Writer Elin Hilderbrand, 'Queen Of Summer,' Wears Her Crown Proudly
They call her the queen of summer, because writer Elin Hilderbrand has perfected the kind of book you can devour while sitting on the beach or by a lake, or pretty much anywhere on a hot summer day. She sets her stories in Nantucket, a summer paradise where she lives year round.
Hilderbrand fell in love with summer when she was young, at the cottage her family rented on Cape Cod. Her father set down some strict rules for the kids, including the most important one: If the sun was shining, they had to spend the whole day at the beach.
When Hilderbrand turned 16, her father was killed in a plane crash. She spent the next summer working in a factory making Halloween costumes. "I was folding Rambo headbands eight hours a day, stapling clown hats to cardboard forms," she tells me. "And when I was doing this, I thought to myself, I don't care what happens the rest of my life but I'm gonna find a way to spend every summer at the beach.
Strangely enough, she found her way to that endless summer beach — in Iowa. Hilderbrand got a coveted spot at the prestigious Iowa Writers Workshop, known for nurturing the most revered literary fiction writers. Hilderbrand hated it; she was told she would never get published, the writing workshops were competitive and stressful, and the ocean was very far away.
"So I'm so miserable," she says, "and they have free therapy at Iowa, so I go to therapy every week and I'm telling my therapist how sad I am. And I decide that I'm going to do my own therapy and I'm gonna start writing a novel that's set on Nantucket, which I miss so desperately, and so I start writing The Beach Club."
Miserable though she might have been, Hilderbrand hit pay dirt when Michael Carlisle — a visiting agent looking for new talent — picked her out of the crowd. He offered to represent her, and promised they'd make lots of money. Carlisle is still Hilderbrand's agent, and joined her earlier this year as she signed stacks of her latest book, The Identicals, at Book Expo, the publishing industry's annual convention.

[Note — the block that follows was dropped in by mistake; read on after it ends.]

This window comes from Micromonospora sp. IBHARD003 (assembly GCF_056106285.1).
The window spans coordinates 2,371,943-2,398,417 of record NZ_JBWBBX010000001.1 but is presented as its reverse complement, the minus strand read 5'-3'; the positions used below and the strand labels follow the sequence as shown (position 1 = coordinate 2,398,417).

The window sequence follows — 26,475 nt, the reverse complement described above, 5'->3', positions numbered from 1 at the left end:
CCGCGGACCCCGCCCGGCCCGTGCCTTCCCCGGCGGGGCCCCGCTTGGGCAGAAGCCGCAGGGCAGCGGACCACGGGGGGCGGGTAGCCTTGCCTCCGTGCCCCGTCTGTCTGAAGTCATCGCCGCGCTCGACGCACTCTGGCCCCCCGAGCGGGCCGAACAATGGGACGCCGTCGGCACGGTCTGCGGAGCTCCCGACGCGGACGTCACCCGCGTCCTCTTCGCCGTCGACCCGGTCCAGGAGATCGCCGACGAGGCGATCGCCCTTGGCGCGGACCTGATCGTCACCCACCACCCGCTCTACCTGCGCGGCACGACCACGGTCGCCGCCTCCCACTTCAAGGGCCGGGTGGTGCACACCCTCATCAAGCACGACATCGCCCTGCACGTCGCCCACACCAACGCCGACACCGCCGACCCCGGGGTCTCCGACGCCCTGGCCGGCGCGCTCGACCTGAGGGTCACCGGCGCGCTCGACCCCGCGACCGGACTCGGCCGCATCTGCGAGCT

Carlisle was on hand to celebrate Hilderbrand's 10th anniversary with her publisher, Little, Brown. Before she switched publishers, her sales were respectable — now, they're spectacular. She churns out a new summer book every year, and they regularly hit the bestseller lists. Her fans adore her, waiting in long lines at Book Expo to get their copies of The Identicals signed.
The Identicals is something of a departure for Hilderbrand. Her stories are always set in Nantucket, but this one also takes place on nearby Martha's Vineyard. She got the idea for it while she was watching a movie with her daughter. "I knew I wanted to write a Vineyard book and I wasn't sure what form it should take," she says. "And I have an 11 year old daughter and we were watching The Parent Trap, and I thought yup, I'm gonna do The Parent Trap on the Vineyard and Nantucket."
Hilderbrand's identical twins are all grown up, but they too switch places, mixing up their identities and leaving old rivalries and some bad habits behind. Hilderbrand says she always aims to write a book that readers can't put down. "My books, I will say one thing — they all have a driving narrative, and you have to turn the pages, and the way you do that is to create characters that you really love and care about and put them in a fairly dire situation," she laughs.
Hilderbrand's book signing had a party atmosphere. There was beer for her fans, and cookies — not just any cookies. These cookies had the image of Hilderbrand's distinctive book covers embedded in the icing. "I love this, this is one of my very favorite covers," she says of one. "This is Barefoot, the one that started it all."
These covers were no small part of a marketing campaign that helped make Hilderbrand a best selling author. They show photos of women relaxing on a beach under a blue sky, the ocean spreading before them. Reagan Arthur, Hilderbrand's publisher and editor, says the images capture the feel of the books. "Visually, I think they convey what Elin's books do, a sense of story, a sense of summer and an invitation."
Even if you are working in an office in Oklahoma City, if you're reading an Elin Hilderbrand novel, you feel like you're at the beach.
Arthur says she wanted to publish Hilderbrand's books because she thought they had a winning combination. "And what I loved about what she was doing was that she was really marrying great storytelling with really smart, well done writing, you know and it's just — it's not easy. She makes it look easy, but to be able to balance those two things is very hard to find."
Arthur's instincts were spot on. In Hilderbrand, she found an author who can consistently produce a winning book in the all important summer book selling season. And Hilderbrand wears the title "Queen of Summer" proudly.
"Even if you are working in an office in Oklahoma City," she says, "if you're reading an Elin Hilderbrand novel, you feel like you're at the beach, you feel like you are doing something summery, so it becomes a part of peoples' summertime rituals which I love that, I love that."
A few years ago, Hilderbrand began writing a series set during winter — the fourth and final book in that series comes out this fall. She's already planning another book for winter, but this one will be set in the Virgin Islands. That's where she heads when the weather gets too cold in Nantucket.
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